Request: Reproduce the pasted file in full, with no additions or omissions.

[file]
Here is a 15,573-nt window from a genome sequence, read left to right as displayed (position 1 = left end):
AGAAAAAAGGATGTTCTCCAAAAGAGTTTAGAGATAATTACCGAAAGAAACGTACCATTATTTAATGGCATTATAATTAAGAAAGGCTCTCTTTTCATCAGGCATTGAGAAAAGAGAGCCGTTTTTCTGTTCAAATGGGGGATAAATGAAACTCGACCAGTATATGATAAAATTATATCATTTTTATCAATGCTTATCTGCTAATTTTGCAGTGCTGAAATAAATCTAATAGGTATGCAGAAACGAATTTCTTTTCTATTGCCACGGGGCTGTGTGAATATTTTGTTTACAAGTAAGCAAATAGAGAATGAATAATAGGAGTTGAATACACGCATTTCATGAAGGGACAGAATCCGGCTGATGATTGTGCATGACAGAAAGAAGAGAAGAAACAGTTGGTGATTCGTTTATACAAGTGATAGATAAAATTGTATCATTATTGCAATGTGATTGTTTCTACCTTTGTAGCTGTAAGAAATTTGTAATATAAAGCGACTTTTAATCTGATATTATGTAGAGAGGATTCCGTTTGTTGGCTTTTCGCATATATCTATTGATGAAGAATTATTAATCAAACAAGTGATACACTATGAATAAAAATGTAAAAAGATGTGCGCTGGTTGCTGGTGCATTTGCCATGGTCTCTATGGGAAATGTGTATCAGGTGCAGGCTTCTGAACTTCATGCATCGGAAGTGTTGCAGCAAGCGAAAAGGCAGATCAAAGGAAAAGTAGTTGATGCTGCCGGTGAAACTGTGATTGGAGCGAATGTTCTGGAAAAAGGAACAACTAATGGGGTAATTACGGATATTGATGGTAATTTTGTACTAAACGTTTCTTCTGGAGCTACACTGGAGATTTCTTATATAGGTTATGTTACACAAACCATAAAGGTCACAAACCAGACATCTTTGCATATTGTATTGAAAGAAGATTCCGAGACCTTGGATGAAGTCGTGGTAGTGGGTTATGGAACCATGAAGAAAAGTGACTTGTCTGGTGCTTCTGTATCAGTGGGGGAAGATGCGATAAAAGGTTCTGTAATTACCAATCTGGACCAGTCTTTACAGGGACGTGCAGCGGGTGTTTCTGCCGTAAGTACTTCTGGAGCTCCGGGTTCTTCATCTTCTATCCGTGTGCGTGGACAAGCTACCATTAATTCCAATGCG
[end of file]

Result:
Here is a 15,573-nt window from a genome sequence, read left to right as displayed (position 1 = left end):
AGAAAAAAGGATGTTCTCCAAAAGAGTTTAGAGATAATTACCGAAAGAAACGTACCATTATTTAATGGCATTATAATTAAGAAAGGCTCTCTTTTCATCAGGCATTGAGAAAAGAGAGCCGTTTTTCTGTTCAAATGGGGGATAAATGAAACTCGACCAGTATATGATAAAATTATATCATTTTTATCAATGCTTATCTGCTAATTTTGCAGTGCTGAAATAAATCTAATAGGTATGCAGAAACGAATTTCTTTTCTATTGCCACGGGGCTGTGTGAATATTTTGTTTACAAGTAAGCAAATAGAGAATGAATAATAGGAGTTGAATACACGCATTTCATGAAGGGACAGAATCCGGCTGATGATTGTGCATGACAGAAAGAAGAGAAGAAACAGTTGGTGATTCGTTTATACAAGTGATAGATAAAATTGTATCATTATTGCAATGTGATTGTTTCTACCTTTGTAGCTGTAAGAAATTTGTAATATAAAGCGACTTTTAATCTGATATTATGTAGAGAGGATTCCGTTTGTTGGCTTTTCGCATATATCTATTGATGAAGAATTATTAATCAAACAAGTGATACACTATGAATAAAAATGTAAAAAGATGTGCGCTGGTTGCTGGTGCATTTGCCATGGTCTCTATGGGAAATGTGTATCAGGTGCAGGCTTCTGAACTTCATGCATCGGAAGTGTTGCAGCAAGCGAAAAGGCAGATCAAAGGAAAAGTAGTTGATGCTGCCGGTGAAACTGTGATTGGAGCGAATGTTCTGGAAAAAGGAACAACTAATGGGGTAATTACGGATATTGATGGTAATTTTGTACTAAACGTTTCTTCTGGAGCTACACTGGAGATTTCTTATATAGGTTATGTTACACAAACCATAAAGGTCACAAACCAGACATCTTTGCATATTGTATTGAAAGAAGATTCCGAGACCTTGGATGAAGTCGTGGTAGTGGGTTATGGAACCATGAAGAAAAGTGACTTGTCTGGTGCTTCTGTATCAGTGGGGGAAGATGCGATAAAAGGTTCTGTAATTACCAATCTGGACCAGTCTTTACAGGGACGTGCAGCGGGTGTTTCTGCCGTAAGTACTTCTGGAGCTCCGGGTTCTTCATCTTCTATCCGTGTGCGTGGACAAGCTACCATTAATTCCAATGCG